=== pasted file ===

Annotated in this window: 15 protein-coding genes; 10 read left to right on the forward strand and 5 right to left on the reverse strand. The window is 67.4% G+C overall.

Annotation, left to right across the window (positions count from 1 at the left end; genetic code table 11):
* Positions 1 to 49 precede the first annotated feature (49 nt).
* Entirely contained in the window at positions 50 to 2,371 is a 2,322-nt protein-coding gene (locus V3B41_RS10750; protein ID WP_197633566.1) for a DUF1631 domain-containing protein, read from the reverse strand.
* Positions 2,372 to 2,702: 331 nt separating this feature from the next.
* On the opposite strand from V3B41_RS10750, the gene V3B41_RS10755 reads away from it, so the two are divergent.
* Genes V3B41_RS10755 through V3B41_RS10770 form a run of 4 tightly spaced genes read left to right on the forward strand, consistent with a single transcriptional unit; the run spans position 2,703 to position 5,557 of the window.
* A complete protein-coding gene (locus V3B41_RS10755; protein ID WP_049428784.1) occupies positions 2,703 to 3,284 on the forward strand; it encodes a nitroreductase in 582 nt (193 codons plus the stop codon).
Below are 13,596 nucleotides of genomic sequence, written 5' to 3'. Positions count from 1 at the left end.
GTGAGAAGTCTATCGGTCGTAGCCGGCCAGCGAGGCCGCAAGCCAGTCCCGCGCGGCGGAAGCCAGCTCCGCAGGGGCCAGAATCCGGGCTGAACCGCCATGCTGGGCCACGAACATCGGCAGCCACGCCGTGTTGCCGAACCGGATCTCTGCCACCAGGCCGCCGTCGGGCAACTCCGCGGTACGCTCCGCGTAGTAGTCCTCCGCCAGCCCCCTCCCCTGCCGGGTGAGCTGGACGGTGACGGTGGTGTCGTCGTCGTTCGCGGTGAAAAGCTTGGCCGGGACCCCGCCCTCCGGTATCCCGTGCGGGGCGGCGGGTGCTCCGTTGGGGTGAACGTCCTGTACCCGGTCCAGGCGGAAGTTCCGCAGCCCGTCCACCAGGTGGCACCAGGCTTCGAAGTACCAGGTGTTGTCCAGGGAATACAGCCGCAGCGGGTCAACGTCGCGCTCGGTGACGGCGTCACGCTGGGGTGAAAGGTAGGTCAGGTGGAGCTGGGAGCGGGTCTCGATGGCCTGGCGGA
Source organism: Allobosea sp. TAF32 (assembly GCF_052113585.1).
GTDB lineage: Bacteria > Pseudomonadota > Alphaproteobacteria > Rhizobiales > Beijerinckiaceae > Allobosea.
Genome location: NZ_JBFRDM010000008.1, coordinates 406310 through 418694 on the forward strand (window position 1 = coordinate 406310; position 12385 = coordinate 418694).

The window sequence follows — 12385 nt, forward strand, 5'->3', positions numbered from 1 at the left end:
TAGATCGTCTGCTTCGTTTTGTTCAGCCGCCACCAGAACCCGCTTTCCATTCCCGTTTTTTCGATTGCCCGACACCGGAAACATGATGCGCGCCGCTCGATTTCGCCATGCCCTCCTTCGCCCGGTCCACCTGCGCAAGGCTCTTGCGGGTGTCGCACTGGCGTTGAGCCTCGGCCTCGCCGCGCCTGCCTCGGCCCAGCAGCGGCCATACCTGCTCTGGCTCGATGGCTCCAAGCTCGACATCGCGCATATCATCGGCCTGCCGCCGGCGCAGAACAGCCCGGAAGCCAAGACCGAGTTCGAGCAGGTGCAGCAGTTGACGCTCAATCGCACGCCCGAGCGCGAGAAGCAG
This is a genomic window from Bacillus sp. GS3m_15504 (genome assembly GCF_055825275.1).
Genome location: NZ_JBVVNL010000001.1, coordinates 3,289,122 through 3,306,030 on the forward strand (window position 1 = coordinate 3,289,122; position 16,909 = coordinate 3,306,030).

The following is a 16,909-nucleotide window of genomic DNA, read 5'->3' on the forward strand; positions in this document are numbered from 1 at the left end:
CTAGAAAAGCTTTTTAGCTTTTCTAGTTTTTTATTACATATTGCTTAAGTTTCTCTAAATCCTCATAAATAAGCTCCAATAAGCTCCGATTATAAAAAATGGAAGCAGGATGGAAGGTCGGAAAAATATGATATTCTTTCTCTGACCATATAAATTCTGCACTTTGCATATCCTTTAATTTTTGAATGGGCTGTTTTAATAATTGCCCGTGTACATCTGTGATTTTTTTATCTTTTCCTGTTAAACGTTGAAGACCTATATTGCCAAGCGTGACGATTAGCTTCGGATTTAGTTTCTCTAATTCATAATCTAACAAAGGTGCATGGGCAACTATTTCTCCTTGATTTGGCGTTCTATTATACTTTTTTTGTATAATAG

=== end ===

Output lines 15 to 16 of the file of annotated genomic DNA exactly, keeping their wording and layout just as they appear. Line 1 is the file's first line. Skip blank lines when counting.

TAGATCGTCTGCTTCGTTTTGTTCAGCCGCCACCAGAACCCGCTTTCCATTCCCGTTTTTTCGATTGCCCGACACCGGAAACATGATGCGCGCCGCTCGATTTCGCCATGCCCTCCTTCGCCCGGTCCACCTGCGCAAGGCTCTTGCGGGTGTCGCACTGGCGTTGAGCCTCGGCCTCGCCGCGCCTGCCTCGGCCCAGCAGCGGCCATACCTGCTCTGGCTCGATGGCTCCAAGCTCGACATCGCGCATATCATCGGCCTGCCGCCGGCGCAGAACAGCCCGGAAGCCAAGACCGAGTTCGAGCAGGTGCAGCAGTTGACGCTCAATCGCACGCCCGAGCGCGAGAAGCAG
This is a genomic window from Bacillus sp. GS3m_15504 (genome assembly GCF_055825275.1).